Australia and China partner form a new research partnership towards grain biosecurity.
Aussies with a peanut allergy may soon be able to enjoy peanut butter without a reaction thanks to plans to develop a non-allergenic ‘super’ peanut.
Australia calls for leadership and coordination to avoid gaping hole in Australia’s biosecurity.
Farmers have figured out how to grow quinoa to survive harsh Australian conditions, and then make it palatable.
Laura Boykin is using science to help farmers in East Africa fight the devastating effects of whiteflies on cassava crops.
Biochemist and passionate supporter of gender equality in science, Marilyn Anderson, challenges the norm.
CRC CARE has developed new soil monitoring technology to provide farmers with cheaper, more immediate irrigation feedback.
Australia is well positioned to take advantage of opportunities in the economic growth area of biocommodities.
Climate change will have an impact on plant growth and the nutritional value of the food we produce.
Rapid DNA analysis is ensuring early detection of pests posing a significant threat to commercial grapevines.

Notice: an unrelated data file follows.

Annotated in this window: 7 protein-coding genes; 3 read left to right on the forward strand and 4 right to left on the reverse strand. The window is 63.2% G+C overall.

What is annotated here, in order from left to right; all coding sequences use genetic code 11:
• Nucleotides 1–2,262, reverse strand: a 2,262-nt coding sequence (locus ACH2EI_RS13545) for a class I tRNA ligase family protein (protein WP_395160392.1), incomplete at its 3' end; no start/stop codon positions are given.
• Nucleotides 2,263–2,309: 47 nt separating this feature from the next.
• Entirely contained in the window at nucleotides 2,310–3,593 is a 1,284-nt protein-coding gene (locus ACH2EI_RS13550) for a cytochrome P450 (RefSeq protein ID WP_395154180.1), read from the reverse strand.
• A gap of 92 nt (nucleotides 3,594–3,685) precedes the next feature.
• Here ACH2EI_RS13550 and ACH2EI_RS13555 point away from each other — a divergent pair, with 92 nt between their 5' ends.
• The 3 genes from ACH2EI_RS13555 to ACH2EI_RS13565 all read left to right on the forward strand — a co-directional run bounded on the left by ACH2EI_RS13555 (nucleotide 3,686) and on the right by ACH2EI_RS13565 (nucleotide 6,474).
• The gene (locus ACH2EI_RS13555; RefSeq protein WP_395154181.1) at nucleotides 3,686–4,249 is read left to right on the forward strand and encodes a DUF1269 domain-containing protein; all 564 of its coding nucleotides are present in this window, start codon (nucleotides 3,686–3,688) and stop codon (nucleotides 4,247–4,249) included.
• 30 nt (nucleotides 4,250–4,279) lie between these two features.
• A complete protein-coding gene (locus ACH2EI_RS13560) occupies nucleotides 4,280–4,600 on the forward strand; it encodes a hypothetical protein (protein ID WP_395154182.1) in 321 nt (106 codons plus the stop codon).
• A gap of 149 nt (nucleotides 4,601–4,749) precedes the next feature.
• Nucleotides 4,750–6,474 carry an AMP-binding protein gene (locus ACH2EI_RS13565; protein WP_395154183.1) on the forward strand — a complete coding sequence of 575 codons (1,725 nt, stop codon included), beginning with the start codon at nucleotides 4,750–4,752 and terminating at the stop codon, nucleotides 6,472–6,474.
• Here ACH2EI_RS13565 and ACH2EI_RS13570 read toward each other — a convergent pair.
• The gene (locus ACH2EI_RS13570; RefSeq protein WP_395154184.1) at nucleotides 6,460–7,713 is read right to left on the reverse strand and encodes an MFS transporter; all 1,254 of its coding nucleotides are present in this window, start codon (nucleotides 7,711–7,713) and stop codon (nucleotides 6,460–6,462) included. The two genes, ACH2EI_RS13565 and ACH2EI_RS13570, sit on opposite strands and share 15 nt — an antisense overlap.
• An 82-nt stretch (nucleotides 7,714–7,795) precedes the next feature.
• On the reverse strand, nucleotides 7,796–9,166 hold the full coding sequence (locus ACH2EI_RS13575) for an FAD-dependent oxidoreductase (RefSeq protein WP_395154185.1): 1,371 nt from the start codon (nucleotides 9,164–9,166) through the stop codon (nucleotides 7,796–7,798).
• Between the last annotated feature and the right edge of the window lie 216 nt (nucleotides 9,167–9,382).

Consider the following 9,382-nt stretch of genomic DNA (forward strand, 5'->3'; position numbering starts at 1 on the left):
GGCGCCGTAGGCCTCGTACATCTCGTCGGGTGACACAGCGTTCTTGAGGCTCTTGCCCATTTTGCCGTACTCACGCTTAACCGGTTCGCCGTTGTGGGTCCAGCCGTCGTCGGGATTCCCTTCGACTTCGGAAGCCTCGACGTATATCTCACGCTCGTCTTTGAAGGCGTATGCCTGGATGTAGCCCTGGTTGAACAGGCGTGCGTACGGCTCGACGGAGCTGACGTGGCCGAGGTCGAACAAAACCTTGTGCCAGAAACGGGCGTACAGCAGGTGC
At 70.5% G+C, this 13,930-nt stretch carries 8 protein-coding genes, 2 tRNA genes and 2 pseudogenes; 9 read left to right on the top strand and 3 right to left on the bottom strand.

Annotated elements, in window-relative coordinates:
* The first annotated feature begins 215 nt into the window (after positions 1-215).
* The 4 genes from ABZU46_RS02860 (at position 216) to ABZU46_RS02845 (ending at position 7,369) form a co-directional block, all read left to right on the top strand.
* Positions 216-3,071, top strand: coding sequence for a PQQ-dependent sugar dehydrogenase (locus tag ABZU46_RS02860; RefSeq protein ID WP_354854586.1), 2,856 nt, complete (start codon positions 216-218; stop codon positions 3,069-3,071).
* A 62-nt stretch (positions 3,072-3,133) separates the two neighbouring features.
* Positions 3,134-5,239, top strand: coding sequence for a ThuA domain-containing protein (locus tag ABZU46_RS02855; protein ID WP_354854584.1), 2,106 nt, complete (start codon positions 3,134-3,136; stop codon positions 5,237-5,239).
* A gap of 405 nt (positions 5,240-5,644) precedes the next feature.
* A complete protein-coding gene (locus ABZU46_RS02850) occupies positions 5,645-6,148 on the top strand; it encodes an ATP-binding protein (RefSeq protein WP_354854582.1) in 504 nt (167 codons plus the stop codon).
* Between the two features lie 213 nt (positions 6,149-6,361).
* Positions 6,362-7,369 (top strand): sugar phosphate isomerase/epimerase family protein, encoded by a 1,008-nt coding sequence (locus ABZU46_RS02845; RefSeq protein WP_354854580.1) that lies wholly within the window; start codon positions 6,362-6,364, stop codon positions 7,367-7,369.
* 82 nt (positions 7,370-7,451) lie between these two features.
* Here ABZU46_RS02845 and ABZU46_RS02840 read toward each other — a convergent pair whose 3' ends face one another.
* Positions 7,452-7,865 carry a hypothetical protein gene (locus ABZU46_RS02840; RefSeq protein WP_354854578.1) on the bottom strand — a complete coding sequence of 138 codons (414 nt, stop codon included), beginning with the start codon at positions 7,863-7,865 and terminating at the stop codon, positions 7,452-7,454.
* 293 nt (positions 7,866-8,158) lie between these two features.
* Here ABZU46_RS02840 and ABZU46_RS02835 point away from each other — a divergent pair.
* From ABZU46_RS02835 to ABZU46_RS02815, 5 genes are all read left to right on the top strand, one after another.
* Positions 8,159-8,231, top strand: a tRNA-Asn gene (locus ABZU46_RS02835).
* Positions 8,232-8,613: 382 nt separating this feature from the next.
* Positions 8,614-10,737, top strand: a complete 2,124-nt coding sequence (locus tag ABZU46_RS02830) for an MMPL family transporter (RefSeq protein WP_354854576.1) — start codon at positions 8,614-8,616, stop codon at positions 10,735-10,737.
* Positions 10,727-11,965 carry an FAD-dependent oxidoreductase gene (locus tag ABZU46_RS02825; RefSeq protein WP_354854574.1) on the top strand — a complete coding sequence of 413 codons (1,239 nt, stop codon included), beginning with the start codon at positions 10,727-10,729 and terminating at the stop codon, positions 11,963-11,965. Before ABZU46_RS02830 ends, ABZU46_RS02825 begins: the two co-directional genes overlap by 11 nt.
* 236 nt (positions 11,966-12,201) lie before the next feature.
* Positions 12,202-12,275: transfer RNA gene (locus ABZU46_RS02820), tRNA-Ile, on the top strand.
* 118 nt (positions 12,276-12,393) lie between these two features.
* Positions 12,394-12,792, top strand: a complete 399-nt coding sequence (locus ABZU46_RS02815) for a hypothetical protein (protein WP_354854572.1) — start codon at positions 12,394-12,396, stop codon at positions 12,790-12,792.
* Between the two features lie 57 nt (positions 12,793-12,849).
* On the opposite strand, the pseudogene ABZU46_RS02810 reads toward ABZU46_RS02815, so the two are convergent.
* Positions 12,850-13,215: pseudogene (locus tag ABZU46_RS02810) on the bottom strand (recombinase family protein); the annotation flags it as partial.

Advances in farming technology are being credited for an average grain harvest in South Australia despite a devastating fire.
The potential of Australia’s untapped north is compared to America’s west 200 years ago as international and domestic investors meet in Darwin.
A new app developed by University of Adelaide researchers will help grape growers manage their vines.
Communication, genetics expertise and on-the-ground knowledge help distinguish the research outcomes of Curtin’s Centre for Crop and Disease Management.
Richard Oliver has helped secure the biggest grant in Curtin University’s history.
Upgraded bio-security measures to combat fruit fly will be introduced in Australia.
Scientists have made significant progress in determining what causes soil acidification.
Curtin University’s spatial sciences teams are using big data, advanced processing power and community engagement to solve social and environmental problems.
A group of international researchers have discovered two new genes in the barley plant that will shed light on the history of agriculture and also bring new capabilities to barley breeding programs.
A $1 million grant will to expand animal welfare research facilities.
Sheep breeders, commercial producers can access a new genetic selection tool that improves breeding outcomes.